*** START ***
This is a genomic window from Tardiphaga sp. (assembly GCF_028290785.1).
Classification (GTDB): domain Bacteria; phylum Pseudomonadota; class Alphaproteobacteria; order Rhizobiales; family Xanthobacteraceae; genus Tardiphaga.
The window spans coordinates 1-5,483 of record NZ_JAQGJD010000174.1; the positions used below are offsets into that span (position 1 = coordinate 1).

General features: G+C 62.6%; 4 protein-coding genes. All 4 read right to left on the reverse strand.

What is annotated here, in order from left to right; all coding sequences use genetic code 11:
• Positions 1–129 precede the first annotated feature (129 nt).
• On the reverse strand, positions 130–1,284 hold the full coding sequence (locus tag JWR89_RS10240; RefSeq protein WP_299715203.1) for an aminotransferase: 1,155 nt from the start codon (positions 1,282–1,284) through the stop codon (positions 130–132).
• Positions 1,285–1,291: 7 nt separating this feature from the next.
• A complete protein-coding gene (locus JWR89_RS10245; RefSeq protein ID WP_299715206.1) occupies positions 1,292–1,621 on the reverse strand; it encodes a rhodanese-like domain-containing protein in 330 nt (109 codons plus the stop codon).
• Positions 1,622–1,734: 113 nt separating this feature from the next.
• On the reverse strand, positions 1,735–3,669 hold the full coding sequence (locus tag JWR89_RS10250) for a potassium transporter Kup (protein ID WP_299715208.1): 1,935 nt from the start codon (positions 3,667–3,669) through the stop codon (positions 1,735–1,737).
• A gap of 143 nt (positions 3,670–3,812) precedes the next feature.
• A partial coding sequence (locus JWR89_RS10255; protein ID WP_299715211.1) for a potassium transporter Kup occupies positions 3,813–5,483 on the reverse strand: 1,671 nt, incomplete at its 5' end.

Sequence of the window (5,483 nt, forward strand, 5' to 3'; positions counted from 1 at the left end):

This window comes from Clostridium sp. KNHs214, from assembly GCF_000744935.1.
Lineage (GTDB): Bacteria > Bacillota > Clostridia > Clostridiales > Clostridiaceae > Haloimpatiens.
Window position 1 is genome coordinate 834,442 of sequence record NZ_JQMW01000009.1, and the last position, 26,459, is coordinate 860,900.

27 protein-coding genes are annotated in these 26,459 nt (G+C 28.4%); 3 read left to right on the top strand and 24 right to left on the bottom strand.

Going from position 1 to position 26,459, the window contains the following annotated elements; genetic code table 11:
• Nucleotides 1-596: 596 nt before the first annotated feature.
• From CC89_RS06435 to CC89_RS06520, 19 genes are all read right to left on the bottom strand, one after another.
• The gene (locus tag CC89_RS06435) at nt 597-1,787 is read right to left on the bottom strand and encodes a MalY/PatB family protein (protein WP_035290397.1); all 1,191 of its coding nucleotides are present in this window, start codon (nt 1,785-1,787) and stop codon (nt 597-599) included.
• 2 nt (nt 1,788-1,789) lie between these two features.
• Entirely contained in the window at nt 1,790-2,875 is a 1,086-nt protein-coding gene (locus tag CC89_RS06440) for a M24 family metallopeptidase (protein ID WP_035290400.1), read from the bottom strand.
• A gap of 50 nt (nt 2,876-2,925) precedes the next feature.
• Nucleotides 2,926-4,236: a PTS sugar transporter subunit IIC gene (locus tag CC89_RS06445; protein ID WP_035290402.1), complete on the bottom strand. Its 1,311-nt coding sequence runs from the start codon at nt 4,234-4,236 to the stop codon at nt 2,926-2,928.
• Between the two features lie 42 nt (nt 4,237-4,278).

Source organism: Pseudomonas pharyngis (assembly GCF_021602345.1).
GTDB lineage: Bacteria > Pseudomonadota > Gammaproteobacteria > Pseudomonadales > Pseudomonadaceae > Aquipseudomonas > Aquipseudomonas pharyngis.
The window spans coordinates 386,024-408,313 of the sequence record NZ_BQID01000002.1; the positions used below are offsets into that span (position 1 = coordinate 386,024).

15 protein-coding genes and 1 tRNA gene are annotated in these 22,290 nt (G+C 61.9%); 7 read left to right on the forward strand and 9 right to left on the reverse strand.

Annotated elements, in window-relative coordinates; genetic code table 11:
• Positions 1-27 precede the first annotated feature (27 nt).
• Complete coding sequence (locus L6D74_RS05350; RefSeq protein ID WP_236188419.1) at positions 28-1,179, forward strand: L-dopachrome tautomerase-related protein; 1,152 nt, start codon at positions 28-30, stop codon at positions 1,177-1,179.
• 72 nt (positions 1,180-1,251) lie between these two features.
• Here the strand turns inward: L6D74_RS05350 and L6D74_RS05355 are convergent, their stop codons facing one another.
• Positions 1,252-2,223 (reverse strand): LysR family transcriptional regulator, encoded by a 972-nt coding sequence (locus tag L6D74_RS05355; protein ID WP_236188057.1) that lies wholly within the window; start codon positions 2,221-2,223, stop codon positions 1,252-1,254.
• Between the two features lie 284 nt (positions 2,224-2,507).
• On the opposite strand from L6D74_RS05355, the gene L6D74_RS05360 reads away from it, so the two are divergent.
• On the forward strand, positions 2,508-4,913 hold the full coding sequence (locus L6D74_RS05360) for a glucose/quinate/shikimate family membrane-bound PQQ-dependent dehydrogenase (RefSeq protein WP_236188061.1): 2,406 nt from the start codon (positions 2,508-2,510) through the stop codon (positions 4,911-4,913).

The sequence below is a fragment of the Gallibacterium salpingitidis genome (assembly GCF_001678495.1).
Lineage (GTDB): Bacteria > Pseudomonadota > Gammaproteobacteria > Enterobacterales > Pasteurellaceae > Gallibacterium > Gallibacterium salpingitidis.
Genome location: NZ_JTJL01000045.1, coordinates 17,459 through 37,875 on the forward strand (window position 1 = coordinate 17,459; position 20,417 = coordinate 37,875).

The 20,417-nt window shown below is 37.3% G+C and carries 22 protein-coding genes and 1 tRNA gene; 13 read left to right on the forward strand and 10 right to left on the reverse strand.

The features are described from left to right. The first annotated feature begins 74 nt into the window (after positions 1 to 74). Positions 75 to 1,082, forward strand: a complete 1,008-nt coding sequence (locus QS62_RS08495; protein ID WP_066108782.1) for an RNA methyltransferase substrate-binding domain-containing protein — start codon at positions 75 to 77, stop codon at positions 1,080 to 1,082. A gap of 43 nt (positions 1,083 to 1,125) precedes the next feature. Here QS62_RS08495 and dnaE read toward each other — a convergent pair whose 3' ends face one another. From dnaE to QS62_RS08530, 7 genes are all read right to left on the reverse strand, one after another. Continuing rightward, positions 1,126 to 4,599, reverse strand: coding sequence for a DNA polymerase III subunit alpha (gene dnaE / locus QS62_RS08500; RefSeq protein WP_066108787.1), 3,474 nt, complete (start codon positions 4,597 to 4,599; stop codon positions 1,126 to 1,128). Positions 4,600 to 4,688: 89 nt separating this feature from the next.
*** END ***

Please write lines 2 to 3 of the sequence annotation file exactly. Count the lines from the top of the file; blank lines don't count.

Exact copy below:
Classification (GTDB): domain Bacteria; phylum Pseudomonadota; class Alphaproteobacteria; order Rhizobiales; family Xanthobacteraceae; genus Tardiphaga.
The window spans coordinates 1-5,483 of record NZ_JAQGJD010000174.1; the positions used below are offsets into that span (position 1 = coordinate 1).